The Asbestos Removal Industry: Cure or Curse?

The Asbestos Removal Industry: Cure or Curse?

From a wonder mineral of the ages to one of humanity’s worst curses. This is the history of asbestos in a nutshell. And the background of one of the most controversial industries today, the asbestos removal industry.

The ancients considered asbestos to be magical and wove it into cloth. But during the Industrial Revolution, it came into widespread use for its heat- and chemical-resistant properties, mainly as insulation in turbines, boilers, furnaces and ovens. It is also highly resistant to electricity. The 20th century saw even more widespread use of asbestos in buildings and homes, cars and clothing. Asbestos products such as asbestos cement sheet walls and ceilings and asbestos shingles were popular in residential construction as they were believed to reduce fire risks. It is also used in plumbing and sewage systems. One of the most serious users of asbestos was actually the US military, especially the Navy, which used huge amounts in the construction of warships and other vessels.

This was despite growing evidence of the health hazards caused by asbestos exposure. Diseases associated with asbestos exposure include asbestosis, lung cancer, mesothelioma, a specific form of cancer directly caused by asbestos exposure, pleural plaques, and pleural thickening.

In fact, many large asbestos companies continued to use it in construction and manufacturing well into the 1980s. They would hide their health hazard findings to avoid multi-million dollar lawsuits filed by asbestos cancer victims. But after the evidence was clarified, the government began to ban the use of asbestos. Today, 60 countries have full or partial bans.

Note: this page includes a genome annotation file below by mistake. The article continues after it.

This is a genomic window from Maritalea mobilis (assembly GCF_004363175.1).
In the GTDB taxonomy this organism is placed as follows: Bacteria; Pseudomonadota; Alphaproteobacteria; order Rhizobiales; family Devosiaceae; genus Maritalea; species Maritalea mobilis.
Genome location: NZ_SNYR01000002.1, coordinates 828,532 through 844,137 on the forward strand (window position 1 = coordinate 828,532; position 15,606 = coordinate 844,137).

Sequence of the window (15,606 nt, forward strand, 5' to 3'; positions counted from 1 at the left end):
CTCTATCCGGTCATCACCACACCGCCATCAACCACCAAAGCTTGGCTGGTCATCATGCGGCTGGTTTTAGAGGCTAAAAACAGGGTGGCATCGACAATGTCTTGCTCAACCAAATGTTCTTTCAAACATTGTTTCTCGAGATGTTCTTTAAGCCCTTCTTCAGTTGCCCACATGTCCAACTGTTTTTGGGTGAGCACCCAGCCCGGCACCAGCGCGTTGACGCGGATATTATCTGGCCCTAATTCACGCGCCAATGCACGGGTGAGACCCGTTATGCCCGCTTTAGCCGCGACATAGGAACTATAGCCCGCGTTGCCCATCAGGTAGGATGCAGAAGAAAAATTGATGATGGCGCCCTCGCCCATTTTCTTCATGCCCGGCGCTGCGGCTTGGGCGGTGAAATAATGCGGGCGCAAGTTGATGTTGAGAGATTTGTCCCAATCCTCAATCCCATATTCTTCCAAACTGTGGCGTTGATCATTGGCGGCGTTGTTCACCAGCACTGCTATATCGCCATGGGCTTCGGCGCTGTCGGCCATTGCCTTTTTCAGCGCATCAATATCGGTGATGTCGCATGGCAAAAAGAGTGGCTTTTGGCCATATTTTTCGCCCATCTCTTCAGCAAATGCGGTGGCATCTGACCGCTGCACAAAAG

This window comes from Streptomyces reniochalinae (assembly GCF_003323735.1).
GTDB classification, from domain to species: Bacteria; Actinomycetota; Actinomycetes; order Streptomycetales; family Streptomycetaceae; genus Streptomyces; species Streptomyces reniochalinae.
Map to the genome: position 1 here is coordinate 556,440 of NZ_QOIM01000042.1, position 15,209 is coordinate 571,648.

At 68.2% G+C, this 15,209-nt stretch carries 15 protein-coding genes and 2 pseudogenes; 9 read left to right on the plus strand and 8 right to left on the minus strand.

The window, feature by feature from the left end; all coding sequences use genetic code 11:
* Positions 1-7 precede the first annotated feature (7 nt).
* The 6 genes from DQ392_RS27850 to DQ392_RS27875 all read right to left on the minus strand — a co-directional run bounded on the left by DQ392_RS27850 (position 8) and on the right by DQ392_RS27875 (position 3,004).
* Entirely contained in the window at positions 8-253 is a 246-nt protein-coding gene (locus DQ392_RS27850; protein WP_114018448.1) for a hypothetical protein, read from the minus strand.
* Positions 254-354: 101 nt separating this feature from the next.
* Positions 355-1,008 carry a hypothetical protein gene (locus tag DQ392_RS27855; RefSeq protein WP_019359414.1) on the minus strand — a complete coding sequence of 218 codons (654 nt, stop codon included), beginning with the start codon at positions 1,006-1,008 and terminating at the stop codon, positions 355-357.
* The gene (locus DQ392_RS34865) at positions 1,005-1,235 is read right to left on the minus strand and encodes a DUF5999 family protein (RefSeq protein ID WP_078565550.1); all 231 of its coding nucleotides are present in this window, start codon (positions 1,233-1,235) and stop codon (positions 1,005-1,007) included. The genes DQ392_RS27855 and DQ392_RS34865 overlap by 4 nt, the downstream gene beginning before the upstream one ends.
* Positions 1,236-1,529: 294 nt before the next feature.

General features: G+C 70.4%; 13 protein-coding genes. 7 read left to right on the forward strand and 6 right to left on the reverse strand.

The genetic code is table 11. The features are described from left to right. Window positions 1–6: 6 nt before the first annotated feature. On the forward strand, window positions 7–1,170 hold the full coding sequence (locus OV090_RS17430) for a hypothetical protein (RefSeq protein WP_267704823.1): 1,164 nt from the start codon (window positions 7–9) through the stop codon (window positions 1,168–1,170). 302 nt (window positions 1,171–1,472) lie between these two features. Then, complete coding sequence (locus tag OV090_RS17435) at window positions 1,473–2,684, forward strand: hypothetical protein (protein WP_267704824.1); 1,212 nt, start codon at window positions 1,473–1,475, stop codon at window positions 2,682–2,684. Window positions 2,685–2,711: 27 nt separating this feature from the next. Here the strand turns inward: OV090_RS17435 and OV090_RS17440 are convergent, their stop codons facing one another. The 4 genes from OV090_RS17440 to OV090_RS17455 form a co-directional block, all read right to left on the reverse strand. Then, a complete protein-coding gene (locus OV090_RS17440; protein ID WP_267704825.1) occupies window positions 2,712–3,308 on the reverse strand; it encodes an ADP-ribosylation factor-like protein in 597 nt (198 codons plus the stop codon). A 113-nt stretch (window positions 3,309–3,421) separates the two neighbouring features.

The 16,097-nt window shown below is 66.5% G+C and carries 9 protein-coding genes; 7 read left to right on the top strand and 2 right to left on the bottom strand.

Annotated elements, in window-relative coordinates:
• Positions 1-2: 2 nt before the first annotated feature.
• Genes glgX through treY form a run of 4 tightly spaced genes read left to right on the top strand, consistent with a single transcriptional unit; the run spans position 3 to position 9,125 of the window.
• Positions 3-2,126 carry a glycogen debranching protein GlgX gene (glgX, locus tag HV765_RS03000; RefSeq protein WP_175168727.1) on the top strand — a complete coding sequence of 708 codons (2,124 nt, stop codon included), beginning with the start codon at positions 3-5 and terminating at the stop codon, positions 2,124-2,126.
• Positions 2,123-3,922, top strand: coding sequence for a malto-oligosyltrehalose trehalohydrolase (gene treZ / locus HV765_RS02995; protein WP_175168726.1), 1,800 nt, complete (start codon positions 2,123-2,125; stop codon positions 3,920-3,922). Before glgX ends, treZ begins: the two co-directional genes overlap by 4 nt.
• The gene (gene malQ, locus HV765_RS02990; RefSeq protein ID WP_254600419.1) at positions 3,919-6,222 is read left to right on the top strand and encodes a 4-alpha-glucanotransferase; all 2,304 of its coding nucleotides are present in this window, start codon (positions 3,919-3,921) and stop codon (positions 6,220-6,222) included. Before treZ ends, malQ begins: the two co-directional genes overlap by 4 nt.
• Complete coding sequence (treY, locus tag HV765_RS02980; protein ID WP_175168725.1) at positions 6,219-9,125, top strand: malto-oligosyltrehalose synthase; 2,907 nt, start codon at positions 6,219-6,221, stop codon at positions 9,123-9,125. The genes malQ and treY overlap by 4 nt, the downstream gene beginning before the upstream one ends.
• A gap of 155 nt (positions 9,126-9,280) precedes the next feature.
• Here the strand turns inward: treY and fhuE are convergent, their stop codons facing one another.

In the US, although the EPA does not have a blanket ban on the use of asbestos, it was one of the first pollutants regulated by the Clean Air Act and its use in many applications banned by the Toxic Substances Control Act.

With so much asbestos in houses and buildings, the problem now was how to remove it safely. This started what is now a multi-billion dollar asbestos removal industry. Much of the asbestos used in buildings comes in what’s called a bonded form, meaning it’s mixed with another material like cement that’s unlikely to be released at harmful levels unless disturbed or fractured.

On the other hand, friable asbestos can easily become dusty and released into the air as dangerous crystals that can be inhaled. Its most common use is in fire retardants sprayed on the walls of buildings and houses.

Because asbestos removal is a dangerous business, all asbestos removal and removal workers are considered professionals who must undergo state-approved training and certification. They are strictly required to wear protective clothing and equipment to reduce asbestos emissions. Do-it-yourself asbestos removal, although possible, is not recommended.

However, the growing demand for asbestos abatement services is also fueling debate about the extent of the asbestos hazard or whether the asbestos removal industry is simply cashing in on popular fears. There are also concerns about unscrupulous asbestos abatement companies following the prosecution of contractors hiring undocumented workers to carry out illegal removal work, thereby exposing people to potentially painful or fatal health hazards.

In the end, though, as the saying goes, better safe than sorry. With proper regulation and enforcement, it is best to have an asbestos removal industry to safely remove an environmental and health threat that has long been with us.

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